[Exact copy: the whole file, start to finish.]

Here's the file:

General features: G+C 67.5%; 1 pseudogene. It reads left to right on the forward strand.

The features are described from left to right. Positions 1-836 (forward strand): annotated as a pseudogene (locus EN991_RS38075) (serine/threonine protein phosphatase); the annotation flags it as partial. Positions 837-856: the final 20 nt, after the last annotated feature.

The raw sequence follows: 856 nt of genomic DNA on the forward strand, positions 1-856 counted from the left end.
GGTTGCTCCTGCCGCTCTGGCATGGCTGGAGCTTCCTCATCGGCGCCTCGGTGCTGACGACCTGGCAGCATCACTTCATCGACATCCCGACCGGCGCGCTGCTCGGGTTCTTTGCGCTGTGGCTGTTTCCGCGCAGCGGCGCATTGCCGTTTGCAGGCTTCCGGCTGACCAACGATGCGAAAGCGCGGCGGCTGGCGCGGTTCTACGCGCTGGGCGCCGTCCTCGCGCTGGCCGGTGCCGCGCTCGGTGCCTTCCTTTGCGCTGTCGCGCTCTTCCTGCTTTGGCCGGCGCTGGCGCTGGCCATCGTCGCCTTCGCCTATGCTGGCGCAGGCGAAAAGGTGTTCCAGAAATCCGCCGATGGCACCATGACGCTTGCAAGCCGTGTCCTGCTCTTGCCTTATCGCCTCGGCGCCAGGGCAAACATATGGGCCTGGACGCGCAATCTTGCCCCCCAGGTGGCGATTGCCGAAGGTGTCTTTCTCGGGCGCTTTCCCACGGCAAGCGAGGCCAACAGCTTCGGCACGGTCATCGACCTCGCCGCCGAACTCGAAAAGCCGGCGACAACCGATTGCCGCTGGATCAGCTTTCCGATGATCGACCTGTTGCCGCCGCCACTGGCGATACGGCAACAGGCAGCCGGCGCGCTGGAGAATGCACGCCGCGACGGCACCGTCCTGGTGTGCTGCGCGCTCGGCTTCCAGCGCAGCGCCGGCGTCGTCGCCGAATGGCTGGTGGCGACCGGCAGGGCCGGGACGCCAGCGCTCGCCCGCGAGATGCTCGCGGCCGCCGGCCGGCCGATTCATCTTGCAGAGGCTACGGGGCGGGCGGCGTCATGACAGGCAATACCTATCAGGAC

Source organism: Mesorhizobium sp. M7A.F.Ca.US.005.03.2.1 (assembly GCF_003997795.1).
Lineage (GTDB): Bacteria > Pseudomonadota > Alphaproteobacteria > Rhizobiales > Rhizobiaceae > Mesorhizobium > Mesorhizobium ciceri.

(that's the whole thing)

General features: G+C 67.5%; 1 pseudogene. It reads left to right on the forward strand.

The features are described from left to right. Positions 1-836 (forward strand): annotated as a pseudogene (locus EN991_RS38075) (serine/threonine protein phosphatase); the annotation flags it as partial. Positions 837-856: the final 20 nt, after the last annotated feature.

The raw sequence follows: 856 nt of genomic DNA on the forward strand, positions 1-856 counted from the left end.
GGTTGCTCCTGCCGCTCTGGCATGGCTGGAGCTTCCTCATCGGCGCCTCGGTGCTGACGACCTGGCAGCATCACTTCATCGACATCCCGACCGGCGCGCTGCTCGGGTTCTTTGCGCTGTGGCTGTTTCCGCGCAGCGGCGCATTGCCGTTTGCAGGCTTCCGGCTGACCAACGATGCGAAAGCGCGGCGGCTGGCGCGGTTCTACGCGCTGGGCGCCGTCCTCGCGCTGGCCGGTGCCGCGCTCGGTGCCTTCCTTTGCGCTGTCGCGCTCTTCCTGCTTTGGCCGGCGCTGGCGCTGGCCATCGTCGCCTTCGCCTATGCTGGCGCAGGCGAAAAGGTGTTCCAGAAATCCGCCGATGGCACCATGACGCTTGCAAGCCGTGTCCTGCTCTTGCCTTATCGCCTCGGCGCCAGGGCAAACATATGGGCCTGGACGCGCAATCTTGCCCCCCAGGTGGCGATTGCCGAAGGTGTCTTTCTCGGGCGCTTTCCCACGGCAAGCGAGGCCAACAGCTTCGGCACGGTCATCGACCTCGCCGCCGAACTCGAAAAGCCGGCGACAACCGATTGCCGCTGGATCAGCTTTCCGATGATCGACCTGTTGCCGCCGCCACTGGCGATACGGCAACAGGCAGCCGGCGCGCTGGAGAATGCACGCCGCGACGGCACCGTCCTGGTGTGCTGCGCGCTCGGCTTCCAGCGCAGCGCCGGCGTCGTCGCCGAATGGCTGGTGGCGACCGGCAGGGCCGGGACGCCAGCGCTCGCCCGCGAGATGCTCGCGGCCGCCGGCCGGCCGATTCATCTTGCAGAGGCTACGGGGCGGGCGGCGTCATGACAGGCAATACCTATCAGGAC

Source organism: Mesorhizobium sp. M7A.F.Ca.US.005.03.2.1 (assembly GCF_003997795.1).
Lineage (GTDB): Bacteria > Pseudomonadota > Alphaproteobacteria > Rhizobiales > Rhizobiaceae > Mesorhizobium > Mesorhizobium ciceri.